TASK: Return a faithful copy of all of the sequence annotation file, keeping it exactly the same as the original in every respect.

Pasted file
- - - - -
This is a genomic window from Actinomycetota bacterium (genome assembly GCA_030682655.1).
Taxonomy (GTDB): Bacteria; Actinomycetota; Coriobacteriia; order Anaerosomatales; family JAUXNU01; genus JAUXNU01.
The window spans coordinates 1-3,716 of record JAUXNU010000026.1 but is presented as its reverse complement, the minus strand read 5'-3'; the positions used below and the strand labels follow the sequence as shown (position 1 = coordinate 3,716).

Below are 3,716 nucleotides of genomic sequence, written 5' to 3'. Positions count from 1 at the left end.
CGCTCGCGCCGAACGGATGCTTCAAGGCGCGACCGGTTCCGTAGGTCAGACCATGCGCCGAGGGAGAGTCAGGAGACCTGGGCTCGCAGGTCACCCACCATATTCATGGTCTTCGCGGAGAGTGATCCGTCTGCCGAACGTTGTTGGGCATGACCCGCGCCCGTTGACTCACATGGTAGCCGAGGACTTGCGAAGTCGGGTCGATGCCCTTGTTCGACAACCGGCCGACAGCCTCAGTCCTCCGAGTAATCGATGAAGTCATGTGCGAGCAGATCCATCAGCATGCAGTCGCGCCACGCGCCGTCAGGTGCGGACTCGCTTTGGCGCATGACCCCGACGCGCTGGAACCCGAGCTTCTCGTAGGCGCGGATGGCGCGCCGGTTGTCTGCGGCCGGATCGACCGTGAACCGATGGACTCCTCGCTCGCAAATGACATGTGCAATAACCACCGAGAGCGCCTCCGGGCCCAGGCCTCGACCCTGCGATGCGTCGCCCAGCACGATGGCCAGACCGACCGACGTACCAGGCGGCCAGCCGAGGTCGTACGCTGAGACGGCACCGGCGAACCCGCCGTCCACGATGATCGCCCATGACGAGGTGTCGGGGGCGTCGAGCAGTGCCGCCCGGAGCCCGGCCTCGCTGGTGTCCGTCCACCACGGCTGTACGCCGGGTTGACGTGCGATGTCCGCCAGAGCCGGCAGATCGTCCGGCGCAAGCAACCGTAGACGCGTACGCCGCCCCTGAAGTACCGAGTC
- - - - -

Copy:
This is a genomic window from Actinomycetota bacterium (genome assembly GCA_030682655.1).
Taxonomy (GTDB): Bacteria; Actinomycetota; Coriobacteriia; order Anaerosomatales; family JAUXNU01; genus JAUXNU01.
The window spans coordinates 1-3,716 of record JAUXNU010000026.1 but is presented as its reverse complement, the minus strand read 5'-3'; the positions used below and the strand labels follow the sequence as shown (position 1 = coordinate 3,716).

Below are 3,716 nucleotides of genomic sequence, written 5' to 3'. Positions count from 1 at the left end.
CGCTCGCGCCGAACGGATGCTTCAAGGCGCGACCGGTTCCGTAGGTCAGACCATGCGCCGAGGGAGAGTCAGGAGACCTGGGCTCGCAGGTCACCCACCATATTCATGGTCTTCGCGGAGAGTGATCCGTCTGCCGAACGTTGTTGGGCATGACCCGCGCCCGTTGACTCACATGGTAGCCGAGGACTTGCGAAGTCGGGTCGATGCCCTTGTTCGACAACCGGCCGACAGCCTCAGTCCTCCGAGTAATCGATGAAGTCATGTGCGAGCAGATCCATCAGCATGCAGTCGCGCCACGCGCCGTCAGGTGCGGACTCGCTTTGGCGCATGACCCCGACGCGCTGGAACCCGAGCTTCTCGTAGGCGCGGATGGCGCGCCGGTTGTCTGCGGCCGGATCGACCGTGAACCGATGGACTCCTCGCTCGCAAATGACATGTGCAATAACCACCGAGAGCGCCTCCGGGCCCAGGCCTCGACCCTGCGATGCGTCGCCCAGCACGATGGCCAGACCGACCGACGTACCAGGCGGCCAGCCGAGGTCGTACGCTGAGACGGCACCGGCGAACCCGCCGTCCACGATGATCGCCCATGACGAGGTGTCGGGGGCGTCGAGCAGTGCCGCCCGGAGCCCGGCCTCGCTGGTGTCCGTCCACCACGGCTGTACGCCGGGTTGACGTGCGATGTCCGCCAGAGCCGGCAGATCGTCCGGCGCAAGCAACCGTAGACGCGTACGCCGCCCCTGAAGTACCGAGTC